Some players prefer using heavier darts, while others find that they’re more comfortable and that they perform better with lighter darts. Selecting the right weight for you is important, as the weight will allow you to increase your consistency and your success. When deciding which dart weight to use, you want to consider your throwing style and select a weight that complements that style. When you’re trying to decide which darts to use, it’s also important to know that changing certain aspects of a dart can impact its overall weight.

What Weight Darts Do The Pros Use?

Factors That Affect Dart Weight

If you’ve played darts at the bar or a friend’s house, or if you’ve been shopping for darts before, there’s no doubt you’ve noticed a weight difference between different types of darts. A dart’s construction has a direct impact on its weight; for example, those that are constructed of steel are heavier, while those that are made of plastic are lighter. As mentioned above, while the difference in weight may be marginal and you probably wouldn’t notice such a slight difference if it were anything else, when it comes to darts, the difference of a few grams has a huge impact on a dart, and in turn, a huge impact on your performance and enjoyment.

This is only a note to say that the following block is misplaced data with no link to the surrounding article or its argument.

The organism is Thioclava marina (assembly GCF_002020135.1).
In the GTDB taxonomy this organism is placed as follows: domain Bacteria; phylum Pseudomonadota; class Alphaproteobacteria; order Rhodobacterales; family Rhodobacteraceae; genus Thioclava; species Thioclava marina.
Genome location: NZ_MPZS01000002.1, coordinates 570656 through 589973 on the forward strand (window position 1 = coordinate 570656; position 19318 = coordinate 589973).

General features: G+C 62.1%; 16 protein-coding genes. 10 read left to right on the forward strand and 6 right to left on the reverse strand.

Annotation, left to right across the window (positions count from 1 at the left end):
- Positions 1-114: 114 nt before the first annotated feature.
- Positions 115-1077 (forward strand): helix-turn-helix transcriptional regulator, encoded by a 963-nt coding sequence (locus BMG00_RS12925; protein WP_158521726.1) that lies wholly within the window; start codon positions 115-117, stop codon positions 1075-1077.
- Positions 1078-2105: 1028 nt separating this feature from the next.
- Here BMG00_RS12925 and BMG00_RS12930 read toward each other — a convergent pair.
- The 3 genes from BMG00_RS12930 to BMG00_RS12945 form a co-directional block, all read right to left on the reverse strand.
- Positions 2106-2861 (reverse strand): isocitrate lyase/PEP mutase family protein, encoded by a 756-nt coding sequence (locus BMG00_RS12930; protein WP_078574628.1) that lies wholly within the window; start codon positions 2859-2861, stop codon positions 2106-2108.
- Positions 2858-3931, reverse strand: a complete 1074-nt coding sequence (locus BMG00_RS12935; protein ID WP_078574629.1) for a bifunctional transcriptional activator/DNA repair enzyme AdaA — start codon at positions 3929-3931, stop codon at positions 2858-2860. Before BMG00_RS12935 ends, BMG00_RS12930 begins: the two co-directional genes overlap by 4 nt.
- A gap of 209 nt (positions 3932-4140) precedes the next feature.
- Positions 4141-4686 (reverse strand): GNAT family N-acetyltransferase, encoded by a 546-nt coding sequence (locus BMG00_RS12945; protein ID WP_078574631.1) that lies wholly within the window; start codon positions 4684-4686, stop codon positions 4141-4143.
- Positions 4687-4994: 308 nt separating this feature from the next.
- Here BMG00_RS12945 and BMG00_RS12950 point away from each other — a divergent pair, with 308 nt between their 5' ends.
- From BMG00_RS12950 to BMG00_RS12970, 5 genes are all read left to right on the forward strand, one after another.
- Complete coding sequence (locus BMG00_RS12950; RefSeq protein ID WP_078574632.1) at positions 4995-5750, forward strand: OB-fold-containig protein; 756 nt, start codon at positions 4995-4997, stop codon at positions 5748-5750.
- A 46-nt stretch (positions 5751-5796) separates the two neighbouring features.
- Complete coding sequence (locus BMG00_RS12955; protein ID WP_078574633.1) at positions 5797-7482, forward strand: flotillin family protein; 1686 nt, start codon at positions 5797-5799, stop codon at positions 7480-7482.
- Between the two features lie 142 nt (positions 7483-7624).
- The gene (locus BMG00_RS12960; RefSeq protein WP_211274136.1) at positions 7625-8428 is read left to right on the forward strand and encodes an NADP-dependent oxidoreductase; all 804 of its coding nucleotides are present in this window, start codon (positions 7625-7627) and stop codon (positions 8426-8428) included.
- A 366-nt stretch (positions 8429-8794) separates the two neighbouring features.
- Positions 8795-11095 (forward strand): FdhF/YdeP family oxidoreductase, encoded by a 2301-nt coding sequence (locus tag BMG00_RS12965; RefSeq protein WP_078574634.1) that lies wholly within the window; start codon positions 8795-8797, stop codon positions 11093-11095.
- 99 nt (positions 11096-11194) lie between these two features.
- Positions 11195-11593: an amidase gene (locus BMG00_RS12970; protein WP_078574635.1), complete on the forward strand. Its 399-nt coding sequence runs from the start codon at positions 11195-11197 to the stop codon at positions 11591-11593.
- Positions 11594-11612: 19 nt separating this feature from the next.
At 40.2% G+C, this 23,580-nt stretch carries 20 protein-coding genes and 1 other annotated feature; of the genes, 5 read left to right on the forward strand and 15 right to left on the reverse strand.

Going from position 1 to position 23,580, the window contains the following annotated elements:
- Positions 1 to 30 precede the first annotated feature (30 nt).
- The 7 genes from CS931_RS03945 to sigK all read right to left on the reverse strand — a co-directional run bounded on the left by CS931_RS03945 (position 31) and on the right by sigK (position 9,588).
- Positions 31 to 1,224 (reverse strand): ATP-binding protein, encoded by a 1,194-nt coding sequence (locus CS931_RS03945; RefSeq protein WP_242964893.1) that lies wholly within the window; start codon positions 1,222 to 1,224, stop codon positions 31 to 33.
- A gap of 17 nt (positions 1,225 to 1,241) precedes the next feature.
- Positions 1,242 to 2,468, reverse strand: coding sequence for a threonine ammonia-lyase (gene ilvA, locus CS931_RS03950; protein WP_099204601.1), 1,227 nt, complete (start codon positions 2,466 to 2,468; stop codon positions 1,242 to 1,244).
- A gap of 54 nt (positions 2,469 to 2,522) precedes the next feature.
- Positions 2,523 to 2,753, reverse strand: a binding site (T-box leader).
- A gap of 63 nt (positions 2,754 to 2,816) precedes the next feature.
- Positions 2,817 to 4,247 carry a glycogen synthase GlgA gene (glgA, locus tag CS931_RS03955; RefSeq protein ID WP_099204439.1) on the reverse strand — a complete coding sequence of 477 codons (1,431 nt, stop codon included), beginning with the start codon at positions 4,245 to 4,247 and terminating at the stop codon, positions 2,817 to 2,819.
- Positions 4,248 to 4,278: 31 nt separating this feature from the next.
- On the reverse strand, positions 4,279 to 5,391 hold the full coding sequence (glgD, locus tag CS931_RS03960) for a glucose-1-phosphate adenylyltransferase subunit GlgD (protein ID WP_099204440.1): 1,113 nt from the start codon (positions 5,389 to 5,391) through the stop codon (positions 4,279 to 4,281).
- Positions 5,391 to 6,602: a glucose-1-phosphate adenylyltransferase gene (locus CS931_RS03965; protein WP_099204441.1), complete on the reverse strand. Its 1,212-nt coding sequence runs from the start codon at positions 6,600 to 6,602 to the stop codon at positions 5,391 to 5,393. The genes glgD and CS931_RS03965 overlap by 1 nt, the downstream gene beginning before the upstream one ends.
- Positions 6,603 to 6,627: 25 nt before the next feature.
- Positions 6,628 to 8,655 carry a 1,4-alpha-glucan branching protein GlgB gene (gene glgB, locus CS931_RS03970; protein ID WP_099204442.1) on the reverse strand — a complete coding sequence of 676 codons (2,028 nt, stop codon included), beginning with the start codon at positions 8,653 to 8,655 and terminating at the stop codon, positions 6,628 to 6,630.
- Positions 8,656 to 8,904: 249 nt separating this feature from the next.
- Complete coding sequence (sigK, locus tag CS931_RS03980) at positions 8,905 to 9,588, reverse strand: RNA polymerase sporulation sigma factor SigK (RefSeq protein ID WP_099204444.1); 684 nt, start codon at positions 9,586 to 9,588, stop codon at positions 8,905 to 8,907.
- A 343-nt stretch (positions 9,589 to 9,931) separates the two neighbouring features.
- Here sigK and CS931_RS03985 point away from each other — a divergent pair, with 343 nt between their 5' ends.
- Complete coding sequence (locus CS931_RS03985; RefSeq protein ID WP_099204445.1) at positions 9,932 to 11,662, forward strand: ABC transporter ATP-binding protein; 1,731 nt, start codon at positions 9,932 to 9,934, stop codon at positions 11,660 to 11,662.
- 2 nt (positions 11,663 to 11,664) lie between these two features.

Steel Tip Darts

When steel tip darts are measured, the flight and shaft are excluded. Most players who use steel tip darts use tips that are made of brass steel, which, on average, weighs between 18 and 23 grams. Steel tip darts that are made of tungsten steel, on the other hand, are a bit heavier, and range from 23 to 26 grams. It’s important to note that when playing professionally, the weight limit permitted for use among major organizations should not exceed 50 grams.